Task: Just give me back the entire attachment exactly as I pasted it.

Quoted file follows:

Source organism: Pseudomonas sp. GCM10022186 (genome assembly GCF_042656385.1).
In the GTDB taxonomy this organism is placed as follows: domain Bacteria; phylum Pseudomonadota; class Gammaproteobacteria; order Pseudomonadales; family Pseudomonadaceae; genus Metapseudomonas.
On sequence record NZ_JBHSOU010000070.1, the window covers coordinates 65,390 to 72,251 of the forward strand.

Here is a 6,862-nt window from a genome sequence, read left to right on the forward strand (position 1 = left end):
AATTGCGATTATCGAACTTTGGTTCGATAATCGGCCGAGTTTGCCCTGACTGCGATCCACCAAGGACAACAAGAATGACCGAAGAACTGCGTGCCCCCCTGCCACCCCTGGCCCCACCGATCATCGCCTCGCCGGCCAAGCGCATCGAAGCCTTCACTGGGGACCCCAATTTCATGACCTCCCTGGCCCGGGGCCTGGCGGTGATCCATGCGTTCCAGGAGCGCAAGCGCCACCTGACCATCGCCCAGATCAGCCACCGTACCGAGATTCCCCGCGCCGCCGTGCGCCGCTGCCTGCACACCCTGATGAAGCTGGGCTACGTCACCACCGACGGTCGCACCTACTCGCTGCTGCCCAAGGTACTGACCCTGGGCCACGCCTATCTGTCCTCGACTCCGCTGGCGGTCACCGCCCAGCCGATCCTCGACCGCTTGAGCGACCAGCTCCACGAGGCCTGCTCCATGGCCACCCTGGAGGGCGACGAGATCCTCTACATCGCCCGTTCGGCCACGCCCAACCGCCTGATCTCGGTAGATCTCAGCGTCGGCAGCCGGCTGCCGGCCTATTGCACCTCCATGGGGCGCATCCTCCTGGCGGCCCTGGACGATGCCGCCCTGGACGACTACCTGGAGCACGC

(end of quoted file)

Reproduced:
Source organism: Pseudomonas sp. GCM10022186 (genome assembly GCF_042656385.1).
In the GTDB taxonomy this organism is placed as follows: domain Bacteria; phylum Pseudomonadota; class Gammaproteobacteria; order Pseudomonadales; family Pseudomonadaceae; genus Metapseudomonas.
On sequence record NZ_JBHSOU010000070.1, the window covers coordinates 65,390 to 72,251 of the forward strand.

Here is a 6,862-nt window from a genome sequence, read left to right on the forward strand (position 1 = left end):
AATTGCGATTATCGAACTTTGGTTCGATAATCGGCCGAGTTTGCCCTGACTGCGATCCACCAAGGACAACAAGAATGACCGAAGAACTGCGTGCCCCCCTGCCACCCCTGGCCCCACCGATCATCGCCTCGCCGGCCAAGCGCATCGAAGCCTTCACTGGGGACCCCAATTTCATGACCTCCCTGGCCCGGGGCCTGGCGGTGATCCATGCGTTCCAGGAGCGCAAGCGCCACCTGACCATCGCCCAGATCAGCCACCGTACCGAGATTCCCCGCGCCGCCGTGCGCCGCTGCCTGCACACCCTGATGAAGCTGGGCTACGTCACCACCGACGGTCGCACCTACTCGCTGCTGCCCAAGGTACTGACCCTGGGCCACGCCTATCTGTCCTCGACTCCGCTGGCGGTCACCGCCCAGCCGATCCTCGACCGCTTGAGCGACCAGCTCCACGAGGCCTGCTCCATGGCCACCCTGGAGGGCGACGAGATCCTCTACATCGCCCGTTCGGCCACGCCCAACCGCCTGATCTCGGTAGATCTCAGCGTCGGCAGCCGGCTGCCGGCCTATTGCACCTCCATGGGGCGCATCCTCCTGGCGGCCCTGGACGATGCCGCCCTGGACGACTACCTGGAGCACGC